The Philosophical Musings of a Mylk Maid Part II

There is nothing that I enjoy more than sitting in the garden on a warm summer day nestled amidst trellised green beans and towering corn with a good book. I grew up with privilege and while I am aware of that now, as a small child I had no idea that I was living in the idyllic wonderland of my parents' creation. 

My childhood home sat on a little over an acre in the Portland hills. Minutes from downtown, it might have been a world away. We were enclosed on three sides by forest and a sea of flowers, fruit and vegetable gardens. We even had a small orchard that included apple, pear and cherry trees.  All of the grounds were tended by my own family and we worked hard. (Truth be told, I was more of a garden sprite and less helpful than I would like to admit. My brother, Tim and my parents are the real heroes here.)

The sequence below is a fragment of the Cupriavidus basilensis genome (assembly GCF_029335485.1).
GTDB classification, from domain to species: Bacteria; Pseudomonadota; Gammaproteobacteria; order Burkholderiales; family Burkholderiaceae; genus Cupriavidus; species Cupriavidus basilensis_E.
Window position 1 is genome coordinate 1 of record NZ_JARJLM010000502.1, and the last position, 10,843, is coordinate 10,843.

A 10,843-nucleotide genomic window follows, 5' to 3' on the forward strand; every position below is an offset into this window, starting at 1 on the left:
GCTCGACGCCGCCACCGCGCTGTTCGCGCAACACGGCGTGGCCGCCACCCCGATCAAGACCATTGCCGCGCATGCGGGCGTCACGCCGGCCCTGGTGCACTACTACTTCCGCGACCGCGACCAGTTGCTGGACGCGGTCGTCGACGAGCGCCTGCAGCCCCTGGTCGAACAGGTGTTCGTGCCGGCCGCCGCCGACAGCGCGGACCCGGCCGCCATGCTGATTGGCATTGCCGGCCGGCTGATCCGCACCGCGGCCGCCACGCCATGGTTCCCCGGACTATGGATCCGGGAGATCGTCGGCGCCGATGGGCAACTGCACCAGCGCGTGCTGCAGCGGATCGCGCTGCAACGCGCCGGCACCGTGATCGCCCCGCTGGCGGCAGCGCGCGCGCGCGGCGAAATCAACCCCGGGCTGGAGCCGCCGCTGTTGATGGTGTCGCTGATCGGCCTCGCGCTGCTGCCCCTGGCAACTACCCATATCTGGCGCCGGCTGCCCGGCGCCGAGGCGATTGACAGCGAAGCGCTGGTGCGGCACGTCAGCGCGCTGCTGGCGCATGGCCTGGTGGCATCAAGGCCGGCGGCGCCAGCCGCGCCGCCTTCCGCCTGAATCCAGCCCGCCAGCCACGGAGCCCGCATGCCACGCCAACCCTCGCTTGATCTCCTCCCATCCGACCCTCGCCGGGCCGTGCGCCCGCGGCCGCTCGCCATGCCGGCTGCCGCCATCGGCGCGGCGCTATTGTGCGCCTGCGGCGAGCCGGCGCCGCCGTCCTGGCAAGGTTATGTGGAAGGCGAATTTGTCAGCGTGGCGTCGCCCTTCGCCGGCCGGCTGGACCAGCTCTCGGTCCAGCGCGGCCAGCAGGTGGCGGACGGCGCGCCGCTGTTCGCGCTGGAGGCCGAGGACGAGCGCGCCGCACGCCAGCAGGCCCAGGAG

Our pantry shelves were lined all year long with applesauce and quince, blackberry, boysenberry, and raspberry jams. My mother baked fresh bread every week, both sandwich bread and sourdough baguettes and she made pies from scratch from the bounty of our harvests. I lived the dream 100 times over and it has made me the woman that I am today. 

I grew up with ideas and ideals that few people of my generation understand. We traveled little, but we ate like Kings (we still do).  Food was, and is, the very backbone of our family.  My father's godson was Jimi Brooks (I saw him as a big brother). I helped Jimi and my dad make wines from our grapes in the backyard. I even stomped on them in my bare feet. (Jimi later went on to become Oregon's first biodynamic winemaker and owner of Brooks Wine.)